People who work at churches are often the most chronically overworked. The people that actually need it the most work on their Sabbath.
Burnout is common in the church. Why? Because it is an organization built on service on top of your normal work schedule and people simply give out more than they take in. Just like an airline encourages you to put the oxygen mask on yourself before helping others in a crisis, we have to make ...
The idea of today’s worship leader was born in the 1960s – and it has taken us over half a century to finally figure out what we really need, as the Church, going forward.
There is nothing more frustrating for a worship leader than trying to get the congregation into a mindset of worship only to be interrupted after two songs by a set of awkward announcements.
What’s heart-breaking is to read and hear stories of worship leaders who have no other training or marketable skills (and often a wife and small children). They have found themselves in a situation where their worship leader role has turned sideways, and they are stuck, with seemingly nowhere to turn.
Churches who love the method more than the mission will die. It happened in the 1950s, in the 1970s, in the 1990s and it’s happening today. What was effective a decade ago isn’t always effective today.
Whether you simply light candles across the stage or you fill the entire room with each individual holding a candle, a candle-lighting can be an extremely powerful moment.
Many times we’re asking our volunteers to skip out on their own family gatherings so they can serve at these services. We’re asking them to take one of the few days off they get for the holiday and spend it at church.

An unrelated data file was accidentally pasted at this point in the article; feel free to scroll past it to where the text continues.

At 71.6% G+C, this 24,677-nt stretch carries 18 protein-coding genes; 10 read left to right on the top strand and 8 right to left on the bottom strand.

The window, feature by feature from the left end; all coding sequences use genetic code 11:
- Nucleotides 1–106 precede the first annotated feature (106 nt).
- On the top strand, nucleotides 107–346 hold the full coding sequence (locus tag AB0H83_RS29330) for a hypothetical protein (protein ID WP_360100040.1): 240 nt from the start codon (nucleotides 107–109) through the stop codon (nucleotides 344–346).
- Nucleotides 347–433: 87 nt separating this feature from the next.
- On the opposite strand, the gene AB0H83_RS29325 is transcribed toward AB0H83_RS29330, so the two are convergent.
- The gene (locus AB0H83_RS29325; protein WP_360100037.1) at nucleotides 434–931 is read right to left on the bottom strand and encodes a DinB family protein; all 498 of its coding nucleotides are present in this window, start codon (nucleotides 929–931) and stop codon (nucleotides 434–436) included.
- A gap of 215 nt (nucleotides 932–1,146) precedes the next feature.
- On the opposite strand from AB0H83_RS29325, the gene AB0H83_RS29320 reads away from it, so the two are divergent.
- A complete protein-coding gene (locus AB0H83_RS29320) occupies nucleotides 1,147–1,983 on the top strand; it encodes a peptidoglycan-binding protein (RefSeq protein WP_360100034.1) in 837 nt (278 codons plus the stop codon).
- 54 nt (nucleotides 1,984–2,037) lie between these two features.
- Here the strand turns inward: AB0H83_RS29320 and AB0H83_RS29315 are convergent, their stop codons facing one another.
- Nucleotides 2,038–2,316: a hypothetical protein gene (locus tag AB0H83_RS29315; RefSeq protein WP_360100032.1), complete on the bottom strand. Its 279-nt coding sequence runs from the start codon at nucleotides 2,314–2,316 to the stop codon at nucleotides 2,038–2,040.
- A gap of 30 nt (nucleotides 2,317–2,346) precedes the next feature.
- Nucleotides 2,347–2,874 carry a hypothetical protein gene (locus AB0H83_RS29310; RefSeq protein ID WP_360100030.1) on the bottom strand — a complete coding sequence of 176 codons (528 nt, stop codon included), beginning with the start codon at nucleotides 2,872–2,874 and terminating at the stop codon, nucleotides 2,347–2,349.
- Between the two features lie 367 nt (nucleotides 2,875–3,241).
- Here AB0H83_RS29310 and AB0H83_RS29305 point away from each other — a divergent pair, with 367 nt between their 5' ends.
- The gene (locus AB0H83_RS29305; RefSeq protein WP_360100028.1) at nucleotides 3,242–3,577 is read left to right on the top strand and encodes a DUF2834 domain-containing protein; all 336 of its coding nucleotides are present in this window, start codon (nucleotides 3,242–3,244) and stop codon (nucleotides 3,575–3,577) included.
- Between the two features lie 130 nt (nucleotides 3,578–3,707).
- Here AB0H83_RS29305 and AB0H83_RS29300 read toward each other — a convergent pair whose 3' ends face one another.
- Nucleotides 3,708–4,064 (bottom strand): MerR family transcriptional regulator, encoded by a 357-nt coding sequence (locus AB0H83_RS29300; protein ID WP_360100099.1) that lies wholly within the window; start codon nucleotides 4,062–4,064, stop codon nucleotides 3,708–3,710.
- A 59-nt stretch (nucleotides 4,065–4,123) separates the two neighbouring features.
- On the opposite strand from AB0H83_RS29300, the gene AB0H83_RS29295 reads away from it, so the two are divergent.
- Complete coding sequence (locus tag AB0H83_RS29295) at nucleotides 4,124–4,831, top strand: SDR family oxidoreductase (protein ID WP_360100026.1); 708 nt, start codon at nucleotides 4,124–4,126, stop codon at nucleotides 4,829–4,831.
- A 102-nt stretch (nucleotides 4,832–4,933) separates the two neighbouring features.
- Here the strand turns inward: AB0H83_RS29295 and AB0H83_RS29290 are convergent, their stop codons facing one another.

During Mark Cole’s 30 years of worship leading and leading church music departments, he has discovered that one of the best ways to take any stress out of music ministry is to be organized and well prepared.
As a leader, one of your goals is to raise up new leaders and help them grow to their highest potential. Whether it’s helping a new singer lead a song, assigning leadership tasks to others in the band, or letting another worship leader pick songs. People will begin to take ownership of something that they ...
As part of the CCLI terms and agreement, you are responsible for including the copyright information on all songs reproduced under the Church Copyright License.
Every fall thousands of geese fly from Canada to the southern part of the United States to escape the bitter cold of winter. Worship teams could better learn how to work together by observing the V-formation flight of these geese.
Billboard profiles Daigle: It’s been decades since Amy Grant made the leap from Christian singer to pop sweetheart, but now, with so much celebrity focus on evangelical Christianity, it’s only natural that the worship world would produce a mainstream-ready female star like Daigle.
Do you ever feel like you’re doing everything right on Sunday mornings – offering powerful music, a relevant and engaging sermon, along with welcoming a community, but you still can’t seem to increase your worship attendance on a weekly basis?